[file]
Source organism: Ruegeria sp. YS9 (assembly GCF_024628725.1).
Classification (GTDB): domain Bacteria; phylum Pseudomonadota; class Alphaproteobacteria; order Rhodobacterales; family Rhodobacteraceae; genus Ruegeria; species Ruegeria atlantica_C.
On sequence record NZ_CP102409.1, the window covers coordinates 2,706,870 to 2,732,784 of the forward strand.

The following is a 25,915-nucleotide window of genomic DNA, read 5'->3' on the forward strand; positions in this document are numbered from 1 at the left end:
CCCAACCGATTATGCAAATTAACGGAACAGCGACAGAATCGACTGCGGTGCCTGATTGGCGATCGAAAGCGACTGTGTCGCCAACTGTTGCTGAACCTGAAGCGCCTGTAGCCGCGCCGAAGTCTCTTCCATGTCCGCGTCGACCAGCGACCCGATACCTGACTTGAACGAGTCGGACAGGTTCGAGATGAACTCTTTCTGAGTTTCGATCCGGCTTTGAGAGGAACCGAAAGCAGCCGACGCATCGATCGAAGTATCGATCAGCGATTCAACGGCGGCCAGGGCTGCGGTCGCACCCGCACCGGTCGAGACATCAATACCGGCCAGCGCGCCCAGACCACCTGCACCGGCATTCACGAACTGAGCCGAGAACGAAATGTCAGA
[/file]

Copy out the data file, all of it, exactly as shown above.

Source organism: Ruegeria sp. YS9 (assembly GCF_024628725.1).
Classification (GTDB): domain Bacteria; phylum Pseudomonadota; class Alphaproteobacteria; order Rhodobacterales; family Rhodobacteraceae; genus Ruegeria; species Ruegeria atlantica_C.
On sequence record NZ_CP102409.1, the window covers coordinates 2,706,870 to 2,732,784 of the forward strand.

The following is a 25,915-nucleotide window of genomic DNA, read 5'->3' on the forward strand; positions in this document are numbered from 1 at the left end:
CCCAACCGATTATGCAAATTAACGGAACAGCGACAGAATCGACTGCGGTGCCTGATTGGCGATCGAAAGCGACTGTGTCGCCAACTGTTGCTGAACCTGAAGCGCCTGTAGCCGCGCCGAAGTCTCTTCCATGTCCGCGTCGACCAGCGACCCGATACCTGACTTGAACGAGTCGGACAGGTTCGAGATGAACTCTTTCTGAGTTTCGATCCGGCTTTGAGAGGAACCGAAAGCAGCCGACGCATCGATCGAAGTATCGATCAGCGATTCAACGGCGGCCAGGGCTGCGGTCGCACCCGCACCGGTCGAGACATCAATACCGGCCAGCGCGCCCAGACCACCTGCACCGGCATTCACGAACTGAGCCGAGAACGAAATGTCAGA